What is ERISA?

On Behalf of | Mar 2, 2020 | Erisa & Employee Benefits |

You may be a college educated, middle-aged manager at a medium-sized tech company. You may have health insurance, be vested in your 401k and have life insurance through your employer. You may be vaguely aware that there exists some kind of disability insurance for you, somewhere. If you are lucky, you may even have a pension.

And while you may be very smart in the ways of management and processes and corporate hierarchy, you may have no idea of what ERISA is and why it matters to you.

3 basic facts about ERISA

  1. ERISA is an acronym that stands for the Employee Retirement Income Security Act of 1974. It’s a federal law that applies to most but not all private employers. It does not apply to state, federal, church, tribal or government employees. ERISA protects employee’s pension, retirement and welfare benefit plans.
  2. ERISA is administered by the Employee Benefits Security Administration (EBSA) which is a part of the U.S. Department of Labor, The Treasury Department’s Internal Revenue Service and the Pension Benefit Guaranty Corporation.
  3. Most private companies are bound by ERISA provisions. This means that there is intended oversight of the conduct of managed care such as an HMO.

Oversight involves holding companies accountable to the federal government. The company you work for must make certain disclosures to you as an employee including plan summaries and a benefits listing as well as benefits limitations.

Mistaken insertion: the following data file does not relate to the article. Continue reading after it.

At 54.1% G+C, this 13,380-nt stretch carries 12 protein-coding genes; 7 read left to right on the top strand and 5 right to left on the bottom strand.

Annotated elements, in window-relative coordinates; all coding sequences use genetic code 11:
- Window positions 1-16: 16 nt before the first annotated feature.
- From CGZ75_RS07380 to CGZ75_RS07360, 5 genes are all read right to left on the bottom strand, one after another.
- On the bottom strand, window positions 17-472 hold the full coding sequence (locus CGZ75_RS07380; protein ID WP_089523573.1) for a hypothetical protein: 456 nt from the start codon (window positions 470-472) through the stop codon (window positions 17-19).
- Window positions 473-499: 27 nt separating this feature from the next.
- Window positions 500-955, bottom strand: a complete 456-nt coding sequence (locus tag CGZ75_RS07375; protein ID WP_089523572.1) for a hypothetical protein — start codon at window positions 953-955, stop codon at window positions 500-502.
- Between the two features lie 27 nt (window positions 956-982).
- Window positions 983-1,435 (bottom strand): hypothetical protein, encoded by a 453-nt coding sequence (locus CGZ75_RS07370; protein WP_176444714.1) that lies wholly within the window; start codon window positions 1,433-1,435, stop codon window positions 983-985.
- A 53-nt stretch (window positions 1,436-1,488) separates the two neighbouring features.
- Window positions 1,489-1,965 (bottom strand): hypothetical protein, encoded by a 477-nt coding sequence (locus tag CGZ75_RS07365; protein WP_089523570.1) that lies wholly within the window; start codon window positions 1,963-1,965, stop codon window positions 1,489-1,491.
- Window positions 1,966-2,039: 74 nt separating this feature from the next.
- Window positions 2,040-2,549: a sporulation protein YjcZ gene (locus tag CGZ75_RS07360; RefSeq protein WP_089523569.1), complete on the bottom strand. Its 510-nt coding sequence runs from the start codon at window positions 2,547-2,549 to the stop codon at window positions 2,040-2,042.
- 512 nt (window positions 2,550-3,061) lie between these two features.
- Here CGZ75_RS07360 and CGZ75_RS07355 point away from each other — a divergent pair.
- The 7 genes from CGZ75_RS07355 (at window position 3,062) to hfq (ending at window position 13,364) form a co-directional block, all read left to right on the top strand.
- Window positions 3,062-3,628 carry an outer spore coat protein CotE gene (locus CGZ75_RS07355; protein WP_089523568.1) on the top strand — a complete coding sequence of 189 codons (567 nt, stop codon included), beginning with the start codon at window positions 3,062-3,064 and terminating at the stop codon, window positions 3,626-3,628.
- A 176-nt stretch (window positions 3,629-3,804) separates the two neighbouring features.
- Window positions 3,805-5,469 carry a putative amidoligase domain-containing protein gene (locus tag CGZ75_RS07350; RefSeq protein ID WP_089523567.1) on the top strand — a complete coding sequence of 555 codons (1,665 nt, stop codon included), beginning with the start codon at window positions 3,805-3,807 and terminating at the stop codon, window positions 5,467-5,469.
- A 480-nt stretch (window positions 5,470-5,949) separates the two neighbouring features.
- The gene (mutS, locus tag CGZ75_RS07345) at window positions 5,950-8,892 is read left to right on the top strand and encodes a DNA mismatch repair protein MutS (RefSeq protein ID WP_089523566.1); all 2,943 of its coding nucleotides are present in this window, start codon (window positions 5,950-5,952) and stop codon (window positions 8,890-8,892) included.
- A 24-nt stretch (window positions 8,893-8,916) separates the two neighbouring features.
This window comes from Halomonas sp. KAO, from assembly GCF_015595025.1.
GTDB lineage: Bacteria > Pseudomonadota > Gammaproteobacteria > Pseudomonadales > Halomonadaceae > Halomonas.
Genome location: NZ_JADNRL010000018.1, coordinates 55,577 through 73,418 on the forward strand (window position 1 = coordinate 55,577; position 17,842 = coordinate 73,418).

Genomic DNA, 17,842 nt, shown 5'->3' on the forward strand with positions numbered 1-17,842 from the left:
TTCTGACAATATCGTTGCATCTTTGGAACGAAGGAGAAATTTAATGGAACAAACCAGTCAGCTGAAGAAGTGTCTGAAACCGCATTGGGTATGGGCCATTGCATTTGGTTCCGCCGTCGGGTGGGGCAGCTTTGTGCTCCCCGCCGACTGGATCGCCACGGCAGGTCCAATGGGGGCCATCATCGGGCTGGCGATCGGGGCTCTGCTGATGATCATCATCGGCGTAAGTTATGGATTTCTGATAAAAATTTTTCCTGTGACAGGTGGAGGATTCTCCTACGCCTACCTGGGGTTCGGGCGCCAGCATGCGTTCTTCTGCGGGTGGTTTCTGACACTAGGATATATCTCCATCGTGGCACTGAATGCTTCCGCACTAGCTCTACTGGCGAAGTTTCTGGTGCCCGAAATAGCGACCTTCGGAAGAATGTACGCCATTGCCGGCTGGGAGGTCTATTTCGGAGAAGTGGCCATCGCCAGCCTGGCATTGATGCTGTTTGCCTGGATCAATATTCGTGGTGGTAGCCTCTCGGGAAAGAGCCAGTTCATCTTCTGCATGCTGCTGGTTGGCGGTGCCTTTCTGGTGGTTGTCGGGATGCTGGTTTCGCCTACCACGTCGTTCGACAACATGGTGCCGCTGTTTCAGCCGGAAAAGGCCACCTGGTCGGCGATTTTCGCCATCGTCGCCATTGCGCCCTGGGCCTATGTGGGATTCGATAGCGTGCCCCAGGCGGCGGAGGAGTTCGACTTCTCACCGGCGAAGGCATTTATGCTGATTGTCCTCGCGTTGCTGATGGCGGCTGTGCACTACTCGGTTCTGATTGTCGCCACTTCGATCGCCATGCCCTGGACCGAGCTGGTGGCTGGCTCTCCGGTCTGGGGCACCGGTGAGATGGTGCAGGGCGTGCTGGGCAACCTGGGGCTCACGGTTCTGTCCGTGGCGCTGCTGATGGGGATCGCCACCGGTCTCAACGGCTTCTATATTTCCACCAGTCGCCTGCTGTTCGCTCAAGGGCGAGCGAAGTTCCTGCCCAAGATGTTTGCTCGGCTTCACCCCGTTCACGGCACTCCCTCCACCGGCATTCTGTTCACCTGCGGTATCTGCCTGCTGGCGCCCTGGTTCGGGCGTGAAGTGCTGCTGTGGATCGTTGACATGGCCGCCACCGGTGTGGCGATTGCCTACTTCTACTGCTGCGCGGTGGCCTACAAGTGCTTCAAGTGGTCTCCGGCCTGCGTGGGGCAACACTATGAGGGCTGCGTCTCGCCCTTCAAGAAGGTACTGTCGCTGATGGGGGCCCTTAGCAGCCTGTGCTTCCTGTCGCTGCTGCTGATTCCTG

There are also must be procedural safeguards in place (typically a written policy as to steps to file claim and appeals process).

Lastly, plan funds must be protected and delivered in the best financial interest of the plan members.

What to do if I am not getting the benefits I was promised?

ERISA can be complicated. It can be extremely frustrating to attempt to get information that is helpful to you from your employer or the third-party benefits entity. But it boils down to this: If you as an employee or beneficiary are having trouble getting the benefits (including FMLA and disability) promised you, or if you feel that your pension or retirement funds are being mismanaged or not paid out as they should be you may have a legal case. Employers who do not comply to ERISA rules are subject to sanctions and penalties.